Did This Hospital Intend to Kill Grace Schara?

Published June 14, 2023
In early spring of 2021, the family of Grace Schara, a 19-year-old young woman with Down’s Syndrome, brought their daughter to an emergency room at the direction of an urgent care clinic due to wavering blood oxygen levels from COVID-19. According to her father Scott Schara, this was a grave mistake.
Schara claims the hospital, St. Elizabeth’s in Appleton, Wisconsin, became an adversary, not an ally, in treating Grace.  The relationship broke down when the Schara’s were not convinced Grace needed to be put on a ventilator, a treatment encouraged by the federal government with financial incentives. Within a matter of days, Grace was dead. Her family discovered the physician put a Do Not Resuscitate (DNR) order in place and infused a combination of powerful anesthesia drugs into her system. As a result, they’ve filed a lawsuit claiming the hospital engaged in euthanasia. 
Schara insists that this lawsuit extends beyond mere malpractice. He says his family initiated the legal battle to highlight concerning issues related to hospital care, COVID-19 treatment policies, financial incentives, DNR orders, and the rights of the disabled. Supporting his argument, Scott shared three documents: Section 1553 of the Affordable Care Act (Public Law 111-148, March 28, 2010), which tackles the “prohibition against discrimination on Assisted Suicide,” a letter from Jennifer Garrett of the Wisconsin Department of Safety and Professional Services which refers to Chapter 154 of WS Statutes indicating there was no action against the physician who implemented the DNR order against Grace, and policy guidance from the Palliative Care Network of Wisconsin outlining how medical professionals should treat individuals with Down Syndrome. To learn more about Grace and her case, click here.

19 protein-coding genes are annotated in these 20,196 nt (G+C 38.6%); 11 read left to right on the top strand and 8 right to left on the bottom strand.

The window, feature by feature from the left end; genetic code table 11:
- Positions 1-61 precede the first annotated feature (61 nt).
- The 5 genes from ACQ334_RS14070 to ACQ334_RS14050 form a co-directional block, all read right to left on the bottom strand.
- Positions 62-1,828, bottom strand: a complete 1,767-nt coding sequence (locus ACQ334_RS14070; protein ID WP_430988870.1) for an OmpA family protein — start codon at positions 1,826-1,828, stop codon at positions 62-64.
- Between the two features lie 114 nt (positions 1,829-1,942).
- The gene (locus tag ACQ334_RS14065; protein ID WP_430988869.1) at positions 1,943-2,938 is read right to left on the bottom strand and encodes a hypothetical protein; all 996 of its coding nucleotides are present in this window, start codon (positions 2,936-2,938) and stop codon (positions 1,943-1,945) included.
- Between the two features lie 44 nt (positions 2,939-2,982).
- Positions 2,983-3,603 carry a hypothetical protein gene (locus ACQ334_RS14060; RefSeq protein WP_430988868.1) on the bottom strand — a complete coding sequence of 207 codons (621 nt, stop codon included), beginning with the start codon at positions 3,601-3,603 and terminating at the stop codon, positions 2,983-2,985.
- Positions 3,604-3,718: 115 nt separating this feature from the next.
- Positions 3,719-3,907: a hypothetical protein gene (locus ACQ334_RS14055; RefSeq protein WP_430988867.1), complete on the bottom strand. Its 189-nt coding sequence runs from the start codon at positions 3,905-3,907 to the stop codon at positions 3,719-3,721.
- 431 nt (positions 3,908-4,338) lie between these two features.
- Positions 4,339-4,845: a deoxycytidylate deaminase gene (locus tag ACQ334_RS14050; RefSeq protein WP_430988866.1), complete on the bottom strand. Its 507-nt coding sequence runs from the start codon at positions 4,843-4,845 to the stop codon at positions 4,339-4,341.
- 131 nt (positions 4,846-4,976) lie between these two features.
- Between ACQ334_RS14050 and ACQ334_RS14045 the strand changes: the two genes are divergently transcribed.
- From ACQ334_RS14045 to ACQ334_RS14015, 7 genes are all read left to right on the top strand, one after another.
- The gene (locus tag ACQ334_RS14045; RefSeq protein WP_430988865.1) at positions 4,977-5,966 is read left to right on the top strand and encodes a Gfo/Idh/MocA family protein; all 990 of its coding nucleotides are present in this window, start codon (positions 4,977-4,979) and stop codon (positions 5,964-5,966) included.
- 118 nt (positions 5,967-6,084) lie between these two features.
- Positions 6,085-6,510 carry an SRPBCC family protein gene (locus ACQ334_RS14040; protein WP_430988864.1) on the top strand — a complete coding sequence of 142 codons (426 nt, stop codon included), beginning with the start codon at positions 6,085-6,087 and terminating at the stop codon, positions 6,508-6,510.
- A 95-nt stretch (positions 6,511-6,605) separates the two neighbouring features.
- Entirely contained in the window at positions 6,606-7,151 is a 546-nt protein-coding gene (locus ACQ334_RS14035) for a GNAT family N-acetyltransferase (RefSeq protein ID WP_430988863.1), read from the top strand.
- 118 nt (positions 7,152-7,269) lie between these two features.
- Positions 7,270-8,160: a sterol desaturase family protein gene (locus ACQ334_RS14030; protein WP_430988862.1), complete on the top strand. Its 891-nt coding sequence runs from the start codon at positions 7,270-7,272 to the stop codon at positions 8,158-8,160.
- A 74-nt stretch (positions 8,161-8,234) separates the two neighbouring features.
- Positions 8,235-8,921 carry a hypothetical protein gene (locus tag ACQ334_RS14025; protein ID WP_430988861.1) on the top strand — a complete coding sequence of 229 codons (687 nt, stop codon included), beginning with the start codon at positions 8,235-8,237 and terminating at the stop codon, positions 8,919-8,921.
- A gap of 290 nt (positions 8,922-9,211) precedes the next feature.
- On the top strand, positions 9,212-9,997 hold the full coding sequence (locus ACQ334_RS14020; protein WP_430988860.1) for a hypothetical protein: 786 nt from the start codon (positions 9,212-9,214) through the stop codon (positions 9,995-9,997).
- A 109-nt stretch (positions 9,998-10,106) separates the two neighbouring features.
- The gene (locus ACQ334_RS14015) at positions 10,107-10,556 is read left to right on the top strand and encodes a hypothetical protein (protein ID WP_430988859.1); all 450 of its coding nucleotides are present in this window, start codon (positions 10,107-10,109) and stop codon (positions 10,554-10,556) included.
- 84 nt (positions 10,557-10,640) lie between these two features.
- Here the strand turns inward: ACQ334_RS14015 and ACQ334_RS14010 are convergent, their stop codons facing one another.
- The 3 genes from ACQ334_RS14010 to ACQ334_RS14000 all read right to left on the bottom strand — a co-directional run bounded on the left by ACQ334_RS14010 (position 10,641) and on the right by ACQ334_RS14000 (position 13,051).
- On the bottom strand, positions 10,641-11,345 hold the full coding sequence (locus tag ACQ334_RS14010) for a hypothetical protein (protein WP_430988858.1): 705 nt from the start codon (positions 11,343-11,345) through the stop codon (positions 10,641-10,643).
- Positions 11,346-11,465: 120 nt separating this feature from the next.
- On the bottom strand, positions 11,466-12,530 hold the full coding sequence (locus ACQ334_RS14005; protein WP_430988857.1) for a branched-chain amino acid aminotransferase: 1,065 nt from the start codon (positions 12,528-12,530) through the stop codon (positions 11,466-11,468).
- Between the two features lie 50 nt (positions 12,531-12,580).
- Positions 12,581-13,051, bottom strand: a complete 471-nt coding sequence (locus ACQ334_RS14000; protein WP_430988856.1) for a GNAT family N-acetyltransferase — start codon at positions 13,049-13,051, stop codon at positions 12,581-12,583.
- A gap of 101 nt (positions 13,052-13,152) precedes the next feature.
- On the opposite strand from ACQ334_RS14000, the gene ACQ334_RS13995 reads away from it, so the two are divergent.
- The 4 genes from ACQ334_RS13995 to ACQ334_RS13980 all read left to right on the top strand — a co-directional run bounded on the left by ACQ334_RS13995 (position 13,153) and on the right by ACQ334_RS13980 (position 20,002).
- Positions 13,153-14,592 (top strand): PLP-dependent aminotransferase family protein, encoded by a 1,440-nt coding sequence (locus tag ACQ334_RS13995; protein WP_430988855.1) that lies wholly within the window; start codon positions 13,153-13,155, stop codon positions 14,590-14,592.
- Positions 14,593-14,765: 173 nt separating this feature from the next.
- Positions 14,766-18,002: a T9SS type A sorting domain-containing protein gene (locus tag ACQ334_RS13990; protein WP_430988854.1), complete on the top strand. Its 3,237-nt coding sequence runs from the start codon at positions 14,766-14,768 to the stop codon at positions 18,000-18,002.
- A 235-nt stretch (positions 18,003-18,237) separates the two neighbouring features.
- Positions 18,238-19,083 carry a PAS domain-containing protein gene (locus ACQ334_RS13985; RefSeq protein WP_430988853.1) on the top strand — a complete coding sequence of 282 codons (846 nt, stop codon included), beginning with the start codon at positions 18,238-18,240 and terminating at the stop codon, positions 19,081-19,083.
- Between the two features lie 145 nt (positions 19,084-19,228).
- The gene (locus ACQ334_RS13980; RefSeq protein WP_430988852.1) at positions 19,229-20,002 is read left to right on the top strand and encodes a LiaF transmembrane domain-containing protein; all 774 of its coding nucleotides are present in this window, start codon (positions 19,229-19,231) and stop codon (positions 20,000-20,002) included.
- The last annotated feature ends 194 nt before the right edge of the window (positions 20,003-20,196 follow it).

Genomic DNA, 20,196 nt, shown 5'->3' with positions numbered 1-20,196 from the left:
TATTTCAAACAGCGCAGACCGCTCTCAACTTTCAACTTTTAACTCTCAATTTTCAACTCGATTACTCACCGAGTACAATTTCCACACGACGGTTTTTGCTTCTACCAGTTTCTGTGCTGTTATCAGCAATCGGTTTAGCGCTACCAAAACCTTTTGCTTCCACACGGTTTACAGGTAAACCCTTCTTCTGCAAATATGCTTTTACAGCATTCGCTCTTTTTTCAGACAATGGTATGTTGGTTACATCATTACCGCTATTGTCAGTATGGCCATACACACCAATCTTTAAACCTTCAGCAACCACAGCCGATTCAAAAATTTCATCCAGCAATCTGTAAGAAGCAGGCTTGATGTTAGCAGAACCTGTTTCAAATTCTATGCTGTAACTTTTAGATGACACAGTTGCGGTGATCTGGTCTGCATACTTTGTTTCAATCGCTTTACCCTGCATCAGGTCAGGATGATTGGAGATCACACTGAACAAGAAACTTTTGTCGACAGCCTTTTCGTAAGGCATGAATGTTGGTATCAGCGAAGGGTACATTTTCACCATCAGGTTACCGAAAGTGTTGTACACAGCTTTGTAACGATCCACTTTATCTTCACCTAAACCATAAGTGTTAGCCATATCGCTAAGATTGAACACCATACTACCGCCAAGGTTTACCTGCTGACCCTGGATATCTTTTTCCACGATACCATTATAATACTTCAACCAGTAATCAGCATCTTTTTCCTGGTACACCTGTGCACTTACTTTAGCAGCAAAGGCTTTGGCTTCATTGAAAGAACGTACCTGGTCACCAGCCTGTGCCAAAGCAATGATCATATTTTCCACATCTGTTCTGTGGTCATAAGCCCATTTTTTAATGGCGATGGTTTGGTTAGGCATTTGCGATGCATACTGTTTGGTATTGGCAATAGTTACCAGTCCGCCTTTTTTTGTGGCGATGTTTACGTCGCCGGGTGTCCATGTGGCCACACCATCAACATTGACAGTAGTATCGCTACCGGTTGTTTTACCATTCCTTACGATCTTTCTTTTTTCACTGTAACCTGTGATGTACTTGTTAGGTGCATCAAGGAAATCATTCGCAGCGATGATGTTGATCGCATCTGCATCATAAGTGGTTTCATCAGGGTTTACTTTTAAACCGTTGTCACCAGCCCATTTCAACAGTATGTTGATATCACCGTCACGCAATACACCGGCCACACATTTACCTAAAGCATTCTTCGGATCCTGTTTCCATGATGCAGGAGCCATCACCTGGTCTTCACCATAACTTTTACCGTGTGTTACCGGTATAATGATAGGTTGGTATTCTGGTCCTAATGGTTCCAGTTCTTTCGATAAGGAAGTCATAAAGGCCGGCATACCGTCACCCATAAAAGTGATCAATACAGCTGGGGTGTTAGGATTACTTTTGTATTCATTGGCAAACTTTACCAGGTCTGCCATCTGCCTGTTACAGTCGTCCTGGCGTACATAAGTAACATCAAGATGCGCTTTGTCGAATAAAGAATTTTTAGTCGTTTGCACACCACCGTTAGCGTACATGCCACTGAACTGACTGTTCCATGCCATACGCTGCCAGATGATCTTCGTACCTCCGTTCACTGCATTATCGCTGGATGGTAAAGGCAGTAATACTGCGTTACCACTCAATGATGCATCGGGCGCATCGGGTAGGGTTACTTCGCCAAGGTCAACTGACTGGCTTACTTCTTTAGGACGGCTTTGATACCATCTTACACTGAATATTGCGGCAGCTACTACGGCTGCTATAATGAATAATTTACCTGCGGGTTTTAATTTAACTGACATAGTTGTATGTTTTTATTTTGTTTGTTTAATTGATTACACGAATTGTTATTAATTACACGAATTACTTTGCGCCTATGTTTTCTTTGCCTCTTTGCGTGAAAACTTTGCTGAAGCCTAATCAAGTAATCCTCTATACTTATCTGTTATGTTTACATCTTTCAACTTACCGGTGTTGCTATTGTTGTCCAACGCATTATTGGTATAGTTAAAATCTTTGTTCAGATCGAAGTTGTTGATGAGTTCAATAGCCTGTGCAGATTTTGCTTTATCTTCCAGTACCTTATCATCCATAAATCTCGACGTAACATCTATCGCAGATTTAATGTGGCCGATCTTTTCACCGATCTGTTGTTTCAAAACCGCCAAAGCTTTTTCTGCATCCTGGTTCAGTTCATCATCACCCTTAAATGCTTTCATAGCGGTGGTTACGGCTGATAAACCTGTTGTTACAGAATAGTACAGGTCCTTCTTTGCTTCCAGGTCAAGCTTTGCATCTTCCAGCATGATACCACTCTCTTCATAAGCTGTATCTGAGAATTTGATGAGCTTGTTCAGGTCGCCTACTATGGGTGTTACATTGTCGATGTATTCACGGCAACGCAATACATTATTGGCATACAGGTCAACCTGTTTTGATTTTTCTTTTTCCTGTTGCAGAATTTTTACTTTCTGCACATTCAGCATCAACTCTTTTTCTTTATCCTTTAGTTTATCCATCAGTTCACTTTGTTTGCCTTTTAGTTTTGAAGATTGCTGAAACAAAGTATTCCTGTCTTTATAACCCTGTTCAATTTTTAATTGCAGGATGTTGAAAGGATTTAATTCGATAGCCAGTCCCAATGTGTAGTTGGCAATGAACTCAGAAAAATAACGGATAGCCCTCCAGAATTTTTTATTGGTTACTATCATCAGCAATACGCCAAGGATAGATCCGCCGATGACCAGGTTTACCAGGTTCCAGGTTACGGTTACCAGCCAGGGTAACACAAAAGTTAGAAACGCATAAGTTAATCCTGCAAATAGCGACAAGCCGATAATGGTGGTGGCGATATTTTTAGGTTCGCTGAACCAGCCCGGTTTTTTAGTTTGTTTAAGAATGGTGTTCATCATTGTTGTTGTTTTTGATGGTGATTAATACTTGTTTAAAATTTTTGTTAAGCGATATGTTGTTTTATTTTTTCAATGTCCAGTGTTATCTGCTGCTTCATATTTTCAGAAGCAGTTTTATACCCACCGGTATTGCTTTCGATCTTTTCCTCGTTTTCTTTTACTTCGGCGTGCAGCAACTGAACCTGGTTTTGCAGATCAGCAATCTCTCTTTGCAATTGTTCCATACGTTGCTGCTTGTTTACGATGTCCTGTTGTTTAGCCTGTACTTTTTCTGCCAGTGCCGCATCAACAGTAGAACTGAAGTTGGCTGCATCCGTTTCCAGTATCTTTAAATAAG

Scott also addressed his removal from the hospital by a security guard due to his stance of being “against medical advice.”